The genetics of autism

    Two new studies published today online in Nature identify genetic variations associated with autism. The studies were a collaboration of several scientific centers, and involved the genes of almost 11,000 people – making it the largest research project of its kind to date.



    In screening the human genome for possible mutations that could be associated with autism, researchers found a specific genetic variation located on a cluster between CDH10 and CDH9 in 65 percent of children with the disorder.

    Study leader Dr. Hakon Hakonarson, director of the Center for Applied Genomics at of The Children’s Hospital of Philadelphia says this marks a fundamental change from previous findings, which detected rare variants that were present only in very few patients.

    Hakonarson: This is the first time that a common variant is associated with this disease, and opens up a number of opportunities for future potential interventions.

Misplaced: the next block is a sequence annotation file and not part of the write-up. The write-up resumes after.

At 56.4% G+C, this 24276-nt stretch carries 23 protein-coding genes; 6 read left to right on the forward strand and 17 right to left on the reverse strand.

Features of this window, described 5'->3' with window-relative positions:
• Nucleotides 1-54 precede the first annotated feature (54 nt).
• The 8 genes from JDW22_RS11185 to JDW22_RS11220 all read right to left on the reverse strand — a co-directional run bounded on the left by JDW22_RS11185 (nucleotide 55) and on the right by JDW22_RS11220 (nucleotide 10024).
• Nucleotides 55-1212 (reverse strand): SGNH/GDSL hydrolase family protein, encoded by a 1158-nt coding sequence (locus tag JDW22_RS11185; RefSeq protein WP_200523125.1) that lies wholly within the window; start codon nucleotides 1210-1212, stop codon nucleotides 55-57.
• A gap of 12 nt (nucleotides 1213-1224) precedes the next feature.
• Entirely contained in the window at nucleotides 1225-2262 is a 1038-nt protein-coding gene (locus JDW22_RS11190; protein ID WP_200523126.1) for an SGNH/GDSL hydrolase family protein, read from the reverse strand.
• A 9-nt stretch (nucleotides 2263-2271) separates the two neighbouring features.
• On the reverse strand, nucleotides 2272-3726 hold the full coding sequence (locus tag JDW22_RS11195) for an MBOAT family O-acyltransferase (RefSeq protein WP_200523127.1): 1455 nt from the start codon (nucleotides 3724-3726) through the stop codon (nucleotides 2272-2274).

Hakonarson says the part of the genome affected by the mutation is important in brain functioning. He says future studies will have to investigate ways to target and possibly correct gene variations. Hakonarson says this further confirms the importance of genetics in Autism:

    Hakonarson: now we have suspected that based on how heritable autism is and we have now for the first time identified a common variant that firmly is established for autism and is present in approximately 65 of autistic children, so it’s very very common

    Rachel Jackson, whose son has autism, says this research offers important clues to parents:

    Jackson: I think everyone wants an answer I think there’s a panic out there whether or not it’s vaccines or what.

    Jackson has two sons, they are both enrolled in a sibling study at The Children’s Hospital of Philadelphia.

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